Our work fits into a type of education to critical thinking about formal models, one that has long been known as necessary to a technical democracy (Stengers, 2017). At this point, the website can be considered both as a result by itself and as a pilot to function as a model for further initiatives.
Feedback on the CoVprehension project has mostly been positive, but not exempt from limits and weaknesses. Firstly, the necessity of a prompt response has been detrimental to our capacity to fully explore different models, to evaluate their robustness and look for unexpected results. Model validation is unglamorous, slow and hard to communicate. It is crucial nevertheless when assessing the credibility to be associated with models and results. We are now trying to explore our models in parallel. Secondly, the website may suggest a homogeneity of perspectives and a lack of debates regarding how questions are to be answered. These debates do take place during the assessment of questions but so far remain hidden from the readers. It shows indirectly in the way some themes appear in different answers treated from different angles by different teams (for example: the lockdown, treated in question 6, 7, 9 and 14). We consider the possibility of publishing alternative answers to a given question in order to show this possible divergence. Finally, the project is facing a significant challenge: that of continuing its existence in parallel with its members’ activities, with the number of members increasing. The efforts in management, research, editing, publishing and translation have to be maintained while the transaction costs are going up as the size and diversity of the collective increases, as the debates become more and more specific and happen on different platforms… and while new questions keep arriving!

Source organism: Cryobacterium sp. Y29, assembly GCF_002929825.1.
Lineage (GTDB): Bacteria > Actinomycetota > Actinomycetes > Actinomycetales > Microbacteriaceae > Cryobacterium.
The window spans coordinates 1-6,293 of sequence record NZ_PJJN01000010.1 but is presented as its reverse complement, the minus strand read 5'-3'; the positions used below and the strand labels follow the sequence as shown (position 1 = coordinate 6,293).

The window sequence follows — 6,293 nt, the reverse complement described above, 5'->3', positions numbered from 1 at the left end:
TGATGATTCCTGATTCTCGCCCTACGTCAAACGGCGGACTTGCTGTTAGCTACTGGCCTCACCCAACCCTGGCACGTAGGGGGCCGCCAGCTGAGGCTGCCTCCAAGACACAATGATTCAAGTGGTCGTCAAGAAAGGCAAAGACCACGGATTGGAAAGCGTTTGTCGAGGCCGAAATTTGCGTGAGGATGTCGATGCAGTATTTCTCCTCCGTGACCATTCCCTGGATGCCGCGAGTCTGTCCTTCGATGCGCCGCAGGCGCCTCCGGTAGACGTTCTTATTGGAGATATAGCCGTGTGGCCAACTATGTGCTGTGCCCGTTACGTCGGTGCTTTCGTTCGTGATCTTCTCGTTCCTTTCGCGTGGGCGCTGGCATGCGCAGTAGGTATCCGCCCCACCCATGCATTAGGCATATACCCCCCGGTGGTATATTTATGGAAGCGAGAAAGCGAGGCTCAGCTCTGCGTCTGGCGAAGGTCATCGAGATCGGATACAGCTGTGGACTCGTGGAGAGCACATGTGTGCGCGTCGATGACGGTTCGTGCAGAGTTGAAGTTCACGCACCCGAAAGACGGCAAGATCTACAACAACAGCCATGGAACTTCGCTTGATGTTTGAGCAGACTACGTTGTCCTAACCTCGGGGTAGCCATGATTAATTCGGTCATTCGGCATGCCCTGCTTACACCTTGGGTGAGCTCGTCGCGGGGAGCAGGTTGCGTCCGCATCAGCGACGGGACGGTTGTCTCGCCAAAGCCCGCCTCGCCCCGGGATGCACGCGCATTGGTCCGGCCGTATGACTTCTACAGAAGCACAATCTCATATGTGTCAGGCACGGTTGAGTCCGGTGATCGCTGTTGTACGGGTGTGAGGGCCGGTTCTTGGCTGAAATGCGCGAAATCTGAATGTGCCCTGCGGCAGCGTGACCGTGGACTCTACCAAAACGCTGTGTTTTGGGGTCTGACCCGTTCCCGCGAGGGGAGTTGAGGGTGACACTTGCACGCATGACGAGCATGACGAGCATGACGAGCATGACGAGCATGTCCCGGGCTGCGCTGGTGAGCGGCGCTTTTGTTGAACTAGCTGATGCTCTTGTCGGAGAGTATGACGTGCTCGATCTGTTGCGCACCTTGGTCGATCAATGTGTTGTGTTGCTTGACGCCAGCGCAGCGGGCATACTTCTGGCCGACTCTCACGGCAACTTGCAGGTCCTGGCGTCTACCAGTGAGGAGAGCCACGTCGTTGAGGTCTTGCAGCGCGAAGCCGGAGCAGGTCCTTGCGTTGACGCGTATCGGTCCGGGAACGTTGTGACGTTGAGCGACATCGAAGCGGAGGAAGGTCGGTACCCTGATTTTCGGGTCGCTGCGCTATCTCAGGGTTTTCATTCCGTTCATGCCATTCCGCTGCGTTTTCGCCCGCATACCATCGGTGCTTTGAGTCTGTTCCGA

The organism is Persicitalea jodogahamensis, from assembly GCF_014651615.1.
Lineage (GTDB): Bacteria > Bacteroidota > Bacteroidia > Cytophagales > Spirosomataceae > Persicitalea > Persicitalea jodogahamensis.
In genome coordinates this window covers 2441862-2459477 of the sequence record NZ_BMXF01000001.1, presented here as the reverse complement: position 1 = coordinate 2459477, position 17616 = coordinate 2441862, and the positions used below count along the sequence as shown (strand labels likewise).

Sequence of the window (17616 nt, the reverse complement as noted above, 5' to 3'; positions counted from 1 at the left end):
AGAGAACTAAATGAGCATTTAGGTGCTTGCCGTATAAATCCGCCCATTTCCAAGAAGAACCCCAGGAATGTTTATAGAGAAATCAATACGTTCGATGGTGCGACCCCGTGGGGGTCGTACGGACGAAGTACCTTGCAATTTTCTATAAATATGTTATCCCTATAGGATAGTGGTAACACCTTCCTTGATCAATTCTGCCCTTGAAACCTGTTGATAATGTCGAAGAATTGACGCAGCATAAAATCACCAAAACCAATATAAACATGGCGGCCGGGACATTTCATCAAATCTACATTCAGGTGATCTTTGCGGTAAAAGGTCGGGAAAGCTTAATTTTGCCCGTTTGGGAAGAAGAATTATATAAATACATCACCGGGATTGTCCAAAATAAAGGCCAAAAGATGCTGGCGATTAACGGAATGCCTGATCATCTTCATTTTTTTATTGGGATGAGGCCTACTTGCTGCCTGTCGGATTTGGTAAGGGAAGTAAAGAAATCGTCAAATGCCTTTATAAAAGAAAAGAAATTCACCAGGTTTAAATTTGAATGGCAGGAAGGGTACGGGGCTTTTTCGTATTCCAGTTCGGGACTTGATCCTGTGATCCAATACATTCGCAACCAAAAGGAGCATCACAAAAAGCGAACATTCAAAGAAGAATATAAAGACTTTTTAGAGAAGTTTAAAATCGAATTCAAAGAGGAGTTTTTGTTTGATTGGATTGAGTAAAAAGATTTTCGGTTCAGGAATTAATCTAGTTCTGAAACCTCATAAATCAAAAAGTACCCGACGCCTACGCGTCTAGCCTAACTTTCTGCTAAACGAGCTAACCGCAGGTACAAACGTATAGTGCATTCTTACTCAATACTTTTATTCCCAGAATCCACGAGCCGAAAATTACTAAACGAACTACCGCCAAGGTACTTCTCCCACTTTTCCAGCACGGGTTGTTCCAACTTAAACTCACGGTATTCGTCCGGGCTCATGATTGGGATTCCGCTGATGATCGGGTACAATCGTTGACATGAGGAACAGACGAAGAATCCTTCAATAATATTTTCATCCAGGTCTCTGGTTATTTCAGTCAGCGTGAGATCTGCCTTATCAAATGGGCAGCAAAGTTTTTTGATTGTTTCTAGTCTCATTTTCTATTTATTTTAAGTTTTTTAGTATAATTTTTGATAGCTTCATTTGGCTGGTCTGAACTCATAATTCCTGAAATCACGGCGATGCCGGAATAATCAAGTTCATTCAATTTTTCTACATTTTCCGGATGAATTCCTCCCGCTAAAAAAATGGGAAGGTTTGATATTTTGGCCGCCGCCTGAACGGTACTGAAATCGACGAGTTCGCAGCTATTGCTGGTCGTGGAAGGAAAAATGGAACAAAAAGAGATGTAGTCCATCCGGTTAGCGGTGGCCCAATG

Edmonds, B., & Moss, S. (2004). From KISS to KIDS–an ‘anti-simplistic’ modelling approach. In International workshop on multi-agent systems and agent-based simulation (pp. 130-144). Springer, Berlin, Heidelberg. doi:10.1007/978-3-540-32243-6_11
Ferguson, N. M., Cummings, D. A., Cauchemez, S., Fraser, C., Riley, S., Meeyai, A. & Burke, D. S. (2005). Strategies for containing an emerging influenza pandemic in Southeast Asia. Nature, 437(7056), 209-214. doi:10.1038/nature04017
Stengers I. (2017). Civiliser la modernité ? Whitehead et les ruminations du sens commun, Dijon, Les presses du réel. https://www.lespressesdureel.com/EN/ouvrage.php?id=3497
the CoVprehension Collective (2020) Understanding the current COVID-19 epidemic: one question, one model. Review of Artificial Societies and Social Simulation, 30th April 2020. https://rofasss.org/2020/04/30/covprehension/